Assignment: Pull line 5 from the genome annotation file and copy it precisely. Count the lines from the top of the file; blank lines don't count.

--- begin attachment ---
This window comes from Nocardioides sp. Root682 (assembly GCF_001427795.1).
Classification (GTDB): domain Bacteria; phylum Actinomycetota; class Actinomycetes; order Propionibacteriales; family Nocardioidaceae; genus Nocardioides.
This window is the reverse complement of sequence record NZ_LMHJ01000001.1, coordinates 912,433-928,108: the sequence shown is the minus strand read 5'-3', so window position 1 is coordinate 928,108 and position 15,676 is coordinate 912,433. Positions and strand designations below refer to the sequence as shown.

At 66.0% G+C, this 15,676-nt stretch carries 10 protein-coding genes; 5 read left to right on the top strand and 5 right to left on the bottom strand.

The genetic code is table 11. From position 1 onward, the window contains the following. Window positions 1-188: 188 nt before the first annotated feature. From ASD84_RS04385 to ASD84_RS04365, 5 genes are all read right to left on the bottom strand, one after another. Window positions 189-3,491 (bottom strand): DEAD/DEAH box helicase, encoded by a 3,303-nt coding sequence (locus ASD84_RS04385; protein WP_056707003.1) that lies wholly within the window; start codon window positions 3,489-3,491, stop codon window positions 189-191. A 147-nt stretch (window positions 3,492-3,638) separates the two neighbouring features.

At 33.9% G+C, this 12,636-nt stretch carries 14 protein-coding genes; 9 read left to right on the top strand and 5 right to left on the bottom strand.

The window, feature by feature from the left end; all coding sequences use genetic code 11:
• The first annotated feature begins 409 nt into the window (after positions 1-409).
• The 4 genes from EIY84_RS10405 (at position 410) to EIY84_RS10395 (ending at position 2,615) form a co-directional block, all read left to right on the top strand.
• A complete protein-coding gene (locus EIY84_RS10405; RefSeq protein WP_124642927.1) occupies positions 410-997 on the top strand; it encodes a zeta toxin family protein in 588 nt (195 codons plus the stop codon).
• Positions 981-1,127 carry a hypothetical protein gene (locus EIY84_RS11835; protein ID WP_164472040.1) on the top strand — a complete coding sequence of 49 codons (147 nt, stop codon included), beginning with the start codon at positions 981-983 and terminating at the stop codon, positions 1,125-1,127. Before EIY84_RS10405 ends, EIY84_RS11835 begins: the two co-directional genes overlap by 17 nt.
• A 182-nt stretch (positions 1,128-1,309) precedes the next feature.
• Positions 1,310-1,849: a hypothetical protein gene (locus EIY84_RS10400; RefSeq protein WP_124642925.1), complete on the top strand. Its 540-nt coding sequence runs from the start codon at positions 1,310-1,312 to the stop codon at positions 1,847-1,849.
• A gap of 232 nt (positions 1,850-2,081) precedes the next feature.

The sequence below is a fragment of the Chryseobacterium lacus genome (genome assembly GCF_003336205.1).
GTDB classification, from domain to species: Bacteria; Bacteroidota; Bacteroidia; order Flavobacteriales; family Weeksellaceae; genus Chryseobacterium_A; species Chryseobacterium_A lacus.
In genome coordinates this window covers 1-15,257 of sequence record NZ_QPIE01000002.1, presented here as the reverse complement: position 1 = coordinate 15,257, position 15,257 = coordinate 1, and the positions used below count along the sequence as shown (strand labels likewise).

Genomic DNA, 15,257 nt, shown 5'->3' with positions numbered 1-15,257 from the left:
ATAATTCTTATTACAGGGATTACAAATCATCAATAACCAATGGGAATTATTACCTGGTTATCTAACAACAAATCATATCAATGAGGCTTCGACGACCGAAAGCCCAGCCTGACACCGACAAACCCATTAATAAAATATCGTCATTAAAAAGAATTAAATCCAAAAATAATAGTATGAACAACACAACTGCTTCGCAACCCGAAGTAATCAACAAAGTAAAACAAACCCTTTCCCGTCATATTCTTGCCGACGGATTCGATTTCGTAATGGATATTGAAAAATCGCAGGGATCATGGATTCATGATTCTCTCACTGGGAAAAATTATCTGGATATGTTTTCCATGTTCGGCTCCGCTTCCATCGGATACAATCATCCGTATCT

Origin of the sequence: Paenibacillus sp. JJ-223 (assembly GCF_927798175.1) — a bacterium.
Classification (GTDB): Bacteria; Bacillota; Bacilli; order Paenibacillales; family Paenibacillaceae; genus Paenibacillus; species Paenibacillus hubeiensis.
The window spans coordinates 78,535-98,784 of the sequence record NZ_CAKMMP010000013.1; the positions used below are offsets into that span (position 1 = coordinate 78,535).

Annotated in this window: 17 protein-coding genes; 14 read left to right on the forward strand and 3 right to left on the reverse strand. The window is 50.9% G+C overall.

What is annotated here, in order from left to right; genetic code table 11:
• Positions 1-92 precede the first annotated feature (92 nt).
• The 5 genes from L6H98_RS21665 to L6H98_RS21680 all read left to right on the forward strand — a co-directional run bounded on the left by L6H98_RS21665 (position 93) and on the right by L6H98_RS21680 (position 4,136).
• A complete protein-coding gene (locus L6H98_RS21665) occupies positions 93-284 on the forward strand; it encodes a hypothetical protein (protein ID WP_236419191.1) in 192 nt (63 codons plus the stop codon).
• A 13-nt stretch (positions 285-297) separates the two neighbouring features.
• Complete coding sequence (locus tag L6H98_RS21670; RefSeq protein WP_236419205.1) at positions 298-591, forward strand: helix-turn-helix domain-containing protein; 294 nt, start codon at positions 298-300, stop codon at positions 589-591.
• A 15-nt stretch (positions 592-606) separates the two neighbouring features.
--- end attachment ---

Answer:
The genetic code is table 11. From position 1 onward, the window contains the following. Window positions 1-188: 188 nt before the first annotated feature. From ASD84_RS04385 to ASD84_RS04365, 5 genes are all read right to left on the bottom strand, one after another. Window positions 189-3,491 (bottom strand): DEAD/DEAH box helicase, encoded by a 3,303-nt coding sequence (locus ASD84_RS04385; protein WP_056707003.1) that lies wholly within the window; start codon window positions 3,489-3,491, stop codon window positions 189-191. A 147-nt stretch (window positions 3,492-3,638) separates the two neighbouring features.